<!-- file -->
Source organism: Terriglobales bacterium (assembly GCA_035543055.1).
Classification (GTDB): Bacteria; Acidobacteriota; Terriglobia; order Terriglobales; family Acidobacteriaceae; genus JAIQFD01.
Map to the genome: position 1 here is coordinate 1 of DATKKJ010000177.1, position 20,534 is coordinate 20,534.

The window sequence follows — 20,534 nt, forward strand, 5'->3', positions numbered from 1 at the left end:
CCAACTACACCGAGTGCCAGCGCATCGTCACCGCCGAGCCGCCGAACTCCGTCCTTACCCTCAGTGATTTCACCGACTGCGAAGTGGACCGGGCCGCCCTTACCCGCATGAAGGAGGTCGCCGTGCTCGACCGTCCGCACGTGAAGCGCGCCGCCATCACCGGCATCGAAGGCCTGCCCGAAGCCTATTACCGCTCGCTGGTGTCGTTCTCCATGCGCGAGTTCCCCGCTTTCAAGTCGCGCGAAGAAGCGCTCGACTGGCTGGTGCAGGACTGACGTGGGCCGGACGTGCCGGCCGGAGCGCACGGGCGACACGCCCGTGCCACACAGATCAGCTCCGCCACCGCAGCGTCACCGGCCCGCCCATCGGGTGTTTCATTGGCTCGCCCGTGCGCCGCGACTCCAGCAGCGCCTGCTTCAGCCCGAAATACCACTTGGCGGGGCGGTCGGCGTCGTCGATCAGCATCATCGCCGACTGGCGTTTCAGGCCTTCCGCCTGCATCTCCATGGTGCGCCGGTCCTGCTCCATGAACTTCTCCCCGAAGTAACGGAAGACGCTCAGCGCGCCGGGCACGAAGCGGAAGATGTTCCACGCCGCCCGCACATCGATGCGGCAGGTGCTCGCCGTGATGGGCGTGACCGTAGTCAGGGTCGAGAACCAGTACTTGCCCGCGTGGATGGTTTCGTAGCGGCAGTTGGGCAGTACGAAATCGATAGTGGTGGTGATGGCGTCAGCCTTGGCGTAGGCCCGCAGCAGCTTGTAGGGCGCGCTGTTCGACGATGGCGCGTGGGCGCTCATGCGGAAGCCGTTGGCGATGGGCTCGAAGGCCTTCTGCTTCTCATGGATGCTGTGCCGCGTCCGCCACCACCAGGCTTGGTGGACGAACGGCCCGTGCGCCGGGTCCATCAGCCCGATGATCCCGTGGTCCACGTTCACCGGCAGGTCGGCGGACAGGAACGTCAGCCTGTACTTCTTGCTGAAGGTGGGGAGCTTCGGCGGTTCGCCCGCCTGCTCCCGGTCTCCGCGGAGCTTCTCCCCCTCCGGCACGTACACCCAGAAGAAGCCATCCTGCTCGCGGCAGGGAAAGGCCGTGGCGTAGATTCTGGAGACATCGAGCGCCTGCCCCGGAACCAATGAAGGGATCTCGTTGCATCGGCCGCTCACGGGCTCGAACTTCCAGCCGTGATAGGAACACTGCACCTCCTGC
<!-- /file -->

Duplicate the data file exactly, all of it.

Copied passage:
Source organism: Terriglobales bacterium (assembly GCA_035543055.1).
Classification (GTDB): Bacteria; Acidobacteriota; Terriglobia; order Terriglobales; family Acidobacteriaceae; genus JAIQFD01.
Map to the genome: position 1 here is coordinate 1 of DATKKJ010000177.1, position 20,534 is coordinate 20,534.

The window sequence follows — 20,534 nt, forward strand, 5'->3', positions numbered from 1 at the left end:
CCAACTACACCGAGTGCCAGCGCATCGTCACCGCCGAGCCGCCGAACTCCGTCCTTACCCTCAGTGATTTCACCGACTGCGAAGTGGACCGGGCCGCCCTTACCCGCATGAAGGAGGTCGCCGTGCTCGACCGTCCGCACGTGAAGCGCGCCGCCATCACCGGCATCGAAGGCCTGCCCGAAGCCTATTACCGCTCGCTGGTGTCGTTCTCCATGCGCGAGTTCCCCGCTTTCAAGTCGCGCGAAGAAGCGCTCGACTGGCTGGTGCAGGACTGACGTGGGCCGGACGTGCCGGCCGGAGCGCACGGGCGACACGCCCGTGCCACACAGATCAGCTCCGCCACCGCAGCGTCACCGGCCCGCCCATCGGGTGTTTCATTGGCTCGCCCGTGCGCCGCGACTCCAGCAGCGCCTGCTTCAGCCCGAAATACCACTTGGCGGGGCGGTCGGCGTCGTCGATCAGCATCATCGCCGACTGGCGTTTCAGGCCTTCCGCCTGCATCTCCATGGTGCGCCGGTCCTGCTCCATGAACTTCTCCCCGAAGTAACGGAAGACGCTCAGCGCGCCGGGCACGAAGCGGAAGATGTTCCACGCCGCCCGCACATCGATGCGGCAGGTGCTCGCCGTGATGGGCGTGACCGTAGTCAGGGTCGAGAACCAGTACTTGCCCGCGTGGATGGTTTCGTAGCGGCAGTTGGGCAGTACGAAATCGATAGTGGTGGTGATGGCGTCAGCCTTGGCGTAGGCCCGCAGCAGCTTGTAGGGCGCGCTGTTCGACGATGGCGCGTGGGCGCTCATGCGGAAGCCGTTGGCGATGGGCTCGAAGGCCTTCTGCTTCTCATGGATGCTGTGCCGCGTCCGCCACCACCAGGCTTGGTGGACGAACGGCCCGTGCGCCGGGTCCATCAGCCCGATGATCCCGTGGTCCACGTTCACCGGCAGGTCGGCGGACAGGAACGTCAGCCTGTACTTCTTGCTGAAGGTGGGGAGCTTCGGCGGTTCGCCCGCCTGCTCCCGGTCTCCGCGGAGCTTCTCCCCCTCCGGCACGTACACCCAGAAGAAGCCATCCTGCTCGCGGCAGGGAAAGGCCGTGGCGTAGATTCTGGAGACATCGAGCGCCTGCCCCGGAACCAATGAAGGGATCTCGTTGCATCGGCCGCTCACGGGCTCGAACTTCCAGCCGTGATAGGAACACTGCACCTCCTGC